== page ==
NICE recommendation set to leave UK patients with newly diagnosed advanced melanoma without access to Yervoy®q (ipilimumab)
Bristol-Myers Squibb has expressed its disappointment that the National Institute for Health and Care Excellence (NICE) has issued draft guidance which effectively denies access to Yervoy®q (ipilimumab) for NHS patients with previously-untreated advanced (unresectable or metastatic) melanoma, not involved in clinical trials. Ipilimumab is currently recommended by NICE for the treatment of adults with previously-treated advanced melanoma2 and, in November 2013, European regulators extended its licence to include use in previously-untreated patients, recognising both its potential to significantly increase overall survival and the unmet need in this patient population. Unless reversed, this decision will restrict access to all NHS patients that have not had prior therapy. Ipilimumab is a fully human monoclonal antibody that works by stimulating the patient's own immune system to fight the cancer4 and is one of the most significant treatment advances for this disease in many years.
The National Cancer Drug Fund (NCDF) panel has reviewed ipilimumab in previously-untreated patients and decided to refer it for baseline commissioning by NHS England. This is a six month process, during which time patients will not be able to access ipilimumab through the National Cancer Drugs Fund.
"Clinically, there is little difference between pre-treated and untreated advanced melanoma patients and ipilimumab is licensed to treat both types," said, Professor John Wagstaff, Consultant Oncologist at the South West Wales Cancer Institute & Swansea School of Medicine. "Today's decision will be disappointing news for many patients with advanced melanoma who have not received prior treatment, leaving them without immediate access to this innovative therapy. Ipilimumab has demonstrated its ability to increase overall survival in this cancer, in some cases having a long-term effect on the survival of previously-treated patients. Making it available as a first treatment option should therefore be seen as an important step in helping to maximise survival in this disease."
In previously-treated advanced melanoma, ipilimumab has been shown to provide durable long-term survival in some patients.1 Upon its approval in 2011, it became the first treatment to demonstrate an overall survival benefit in a Phase III clinical trial in this patient population. In the pivotal Phase III clinical trial assessing ipilimumab in previously-treated patients, published in the New England Journal of Medicine in 2010, 46% (63 people out of 137) of patients were still alive at one year in the ipilimumab arm and 25% (34 people out of 136) in the comparator, a vaccine called gp100. The median overall survival was 10.1 months among patients receiving ipilimumab alone, compared to 6.4 months among patients receiving gp100 alone.5 In 2013, Bristol-Myers Squibb announced results from a pooled analysis of survival data taken from previously-treated and previously-untreated patients who received ipilimumab at different doses and regimens, including combinations with other agents (n=1,861).1,6 When looking at survival over time, a plateau in the survival curve began at approximately three years, with a few patients followed for up to ten years. Approximately 22% of patients (95% CI: (20-24%) were alive at three years (number of patients available for analysis at this time point was 254).1,6 The analysis was retrospective and did not include a control arm.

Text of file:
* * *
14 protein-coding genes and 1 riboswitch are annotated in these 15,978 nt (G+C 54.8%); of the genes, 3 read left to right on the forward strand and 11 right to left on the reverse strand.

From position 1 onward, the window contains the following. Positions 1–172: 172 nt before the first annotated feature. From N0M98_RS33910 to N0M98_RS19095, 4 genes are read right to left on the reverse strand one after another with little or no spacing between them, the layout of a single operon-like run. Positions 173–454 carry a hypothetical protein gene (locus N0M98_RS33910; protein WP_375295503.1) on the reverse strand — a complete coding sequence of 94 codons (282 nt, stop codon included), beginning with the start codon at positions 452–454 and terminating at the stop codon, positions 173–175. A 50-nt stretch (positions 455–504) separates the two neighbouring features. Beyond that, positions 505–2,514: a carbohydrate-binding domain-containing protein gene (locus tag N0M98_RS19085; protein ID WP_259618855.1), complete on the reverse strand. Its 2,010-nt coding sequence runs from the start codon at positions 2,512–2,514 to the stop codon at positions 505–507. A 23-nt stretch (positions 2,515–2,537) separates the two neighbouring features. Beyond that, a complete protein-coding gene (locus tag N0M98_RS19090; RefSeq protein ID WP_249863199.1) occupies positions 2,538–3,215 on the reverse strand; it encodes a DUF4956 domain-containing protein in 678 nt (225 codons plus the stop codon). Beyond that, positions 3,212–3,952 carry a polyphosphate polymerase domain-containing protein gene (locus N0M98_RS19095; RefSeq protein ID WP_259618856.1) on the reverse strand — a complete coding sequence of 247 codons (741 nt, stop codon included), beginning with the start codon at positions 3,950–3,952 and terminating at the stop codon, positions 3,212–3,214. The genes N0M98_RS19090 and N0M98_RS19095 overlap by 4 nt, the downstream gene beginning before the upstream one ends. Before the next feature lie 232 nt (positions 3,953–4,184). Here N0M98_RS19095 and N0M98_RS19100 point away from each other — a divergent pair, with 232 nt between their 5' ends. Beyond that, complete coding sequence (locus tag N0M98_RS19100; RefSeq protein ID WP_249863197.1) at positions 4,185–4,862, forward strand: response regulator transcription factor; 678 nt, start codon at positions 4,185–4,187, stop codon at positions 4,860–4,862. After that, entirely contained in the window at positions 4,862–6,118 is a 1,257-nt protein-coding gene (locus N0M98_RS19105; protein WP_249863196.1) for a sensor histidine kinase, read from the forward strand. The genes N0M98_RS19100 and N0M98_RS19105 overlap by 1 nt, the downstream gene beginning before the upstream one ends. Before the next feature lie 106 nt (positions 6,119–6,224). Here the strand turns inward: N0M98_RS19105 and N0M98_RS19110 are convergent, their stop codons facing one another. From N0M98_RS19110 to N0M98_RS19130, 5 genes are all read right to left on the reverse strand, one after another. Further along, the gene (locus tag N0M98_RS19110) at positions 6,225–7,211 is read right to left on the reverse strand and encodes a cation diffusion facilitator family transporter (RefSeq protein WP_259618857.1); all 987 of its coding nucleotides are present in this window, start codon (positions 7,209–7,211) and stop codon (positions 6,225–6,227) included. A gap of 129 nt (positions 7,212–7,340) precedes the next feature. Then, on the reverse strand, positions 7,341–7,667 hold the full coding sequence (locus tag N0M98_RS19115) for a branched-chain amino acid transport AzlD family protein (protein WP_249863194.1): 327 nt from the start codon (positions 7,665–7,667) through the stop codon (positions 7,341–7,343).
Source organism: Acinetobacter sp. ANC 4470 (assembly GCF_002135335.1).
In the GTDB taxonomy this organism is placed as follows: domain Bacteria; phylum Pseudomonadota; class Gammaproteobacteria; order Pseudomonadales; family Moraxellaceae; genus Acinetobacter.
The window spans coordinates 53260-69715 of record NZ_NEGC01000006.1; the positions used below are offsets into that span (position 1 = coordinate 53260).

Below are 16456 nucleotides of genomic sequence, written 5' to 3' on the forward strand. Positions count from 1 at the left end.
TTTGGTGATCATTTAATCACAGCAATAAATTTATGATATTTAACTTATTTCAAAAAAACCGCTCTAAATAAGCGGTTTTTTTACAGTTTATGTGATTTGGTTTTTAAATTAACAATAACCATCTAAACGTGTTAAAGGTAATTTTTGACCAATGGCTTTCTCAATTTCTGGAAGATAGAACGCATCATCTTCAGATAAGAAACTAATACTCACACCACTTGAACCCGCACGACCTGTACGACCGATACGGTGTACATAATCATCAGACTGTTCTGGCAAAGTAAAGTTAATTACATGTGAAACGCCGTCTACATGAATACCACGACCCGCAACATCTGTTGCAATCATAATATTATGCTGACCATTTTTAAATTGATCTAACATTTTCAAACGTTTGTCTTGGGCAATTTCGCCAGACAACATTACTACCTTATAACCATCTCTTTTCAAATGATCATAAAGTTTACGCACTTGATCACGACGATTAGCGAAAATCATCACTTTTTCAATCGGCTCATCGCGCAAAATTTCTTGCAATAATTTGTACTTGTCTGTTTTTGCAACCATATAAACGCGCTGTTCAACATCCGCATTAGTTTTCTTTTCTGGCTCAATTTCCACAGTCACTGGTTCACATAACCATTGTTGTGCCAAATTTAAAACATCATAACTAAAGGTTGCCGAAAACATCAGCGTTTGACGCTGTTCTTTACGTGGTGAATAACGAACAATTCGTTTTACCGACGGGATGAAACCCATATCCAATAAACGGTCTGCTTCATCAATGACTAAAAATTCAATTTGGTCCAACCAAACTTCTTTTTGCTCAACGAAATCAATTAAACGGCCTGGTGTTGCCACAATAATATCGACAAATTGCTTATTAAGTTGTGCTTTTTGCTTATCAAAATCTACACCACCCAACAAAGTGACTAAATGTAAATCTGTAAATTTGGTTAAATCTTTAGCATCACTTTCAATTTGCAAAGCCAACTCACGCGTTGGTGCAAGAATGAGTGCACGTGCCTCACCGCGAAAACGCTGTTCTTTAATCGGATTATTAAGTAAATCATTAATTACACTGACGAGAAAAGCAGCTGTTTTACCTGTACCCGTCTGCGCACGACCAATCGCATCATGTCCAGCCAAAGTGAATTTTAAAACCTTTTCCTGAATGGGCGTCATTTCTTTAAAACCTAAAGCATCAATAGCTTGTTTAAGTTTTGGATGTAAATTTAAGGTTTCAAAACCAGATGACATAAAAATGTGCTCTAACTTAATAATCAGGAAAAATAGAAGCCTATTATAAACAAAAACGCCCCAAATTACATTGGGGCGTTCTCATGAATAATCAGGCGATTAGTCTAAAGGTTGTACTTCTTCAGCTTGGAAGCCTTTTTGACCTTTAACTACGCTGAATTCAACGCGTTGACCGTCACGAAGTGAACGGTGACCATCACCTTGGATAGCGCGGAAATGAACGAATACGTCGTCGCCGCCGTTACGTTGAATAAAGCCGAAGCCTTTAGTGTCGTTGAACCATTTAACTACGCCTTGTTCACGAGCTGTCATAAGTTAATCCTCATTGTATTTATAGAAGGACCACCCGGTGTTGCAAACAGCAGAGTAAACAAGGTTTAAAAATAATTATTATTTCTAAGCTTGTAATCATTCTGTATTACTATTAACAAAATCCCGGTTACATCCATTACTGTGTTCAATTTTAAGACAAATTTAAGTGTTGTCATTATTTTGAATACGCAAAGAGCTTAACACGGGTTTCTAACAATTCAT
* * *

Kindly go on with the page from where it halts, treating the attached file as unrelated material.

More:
Ipilimumab's use in previously-untreated patients with advanced melanoma is supported by data pooled from Phase II and III studies1, as well as from two retrospective observational studies in previously-untreated advanced melanoma patients who were treated with ipilimumab 3mg/kg monotherapy (studies CA184- 332 and CA184-338).7,8 Available data have demonstrated that, as monotherapy at this 3mg/kg dose, treatment with ipilimumab has the potential to improve the overall survival of patients, irrespective of whether they have received prior therapy or not for their metastatic melanoma.1,5,7,8 The safety profile of ipilimumab in previously-untreated patients is also comparable to that seen in those who have been previously-treated.5,7,8
Around 12,800 people in the UK were diagnosed with melanoma in 2010 year and, although the majority of skin cancers are treatable, in 2011 this disease killed around 2,200 people in the UK.3 Each day more than two young adults aged 15-34 in the UK are diagnosed with malignant melanoma.3 Over the last 30 years, the incidence of melanoma in the UK has more than quadrupled and has risen faster than any of the current top-10 cancers.3 While recent treatment advances are improving outcomes, historically advanced melanoma has been associated with a median survival of just 6-9 months.9
Gill Nuttall, Melanoma UK commented: "Advanced melanoma is a devastating diagnosis, yet treatment options remain severely limited for many patients facing this disease. Unless reversed, this decision by NICE will sadly continue this trend and will leave some patients without a medicine that could potentially help extend their lives."
Commenting on today's decision, Amadou Diarra, European Vice-President and General Manager, Bristol-Myers Squibb UK & Ireland, said "Bristol-Myers Squibb is disappointed in the draft recommendation that NICE has issued and we are committed to doing all we can to ensure that patients ultimately get access to this important treatment as early as possible. Ipilimumab is a pioneering immuno-oncology therapy that has been recognised by European regulators as an important option for advanced melanoma patients who have not received prior therapy. We therefore hope that the significant unmet need and clinical evidence backing this treatment will result in a review of this decision."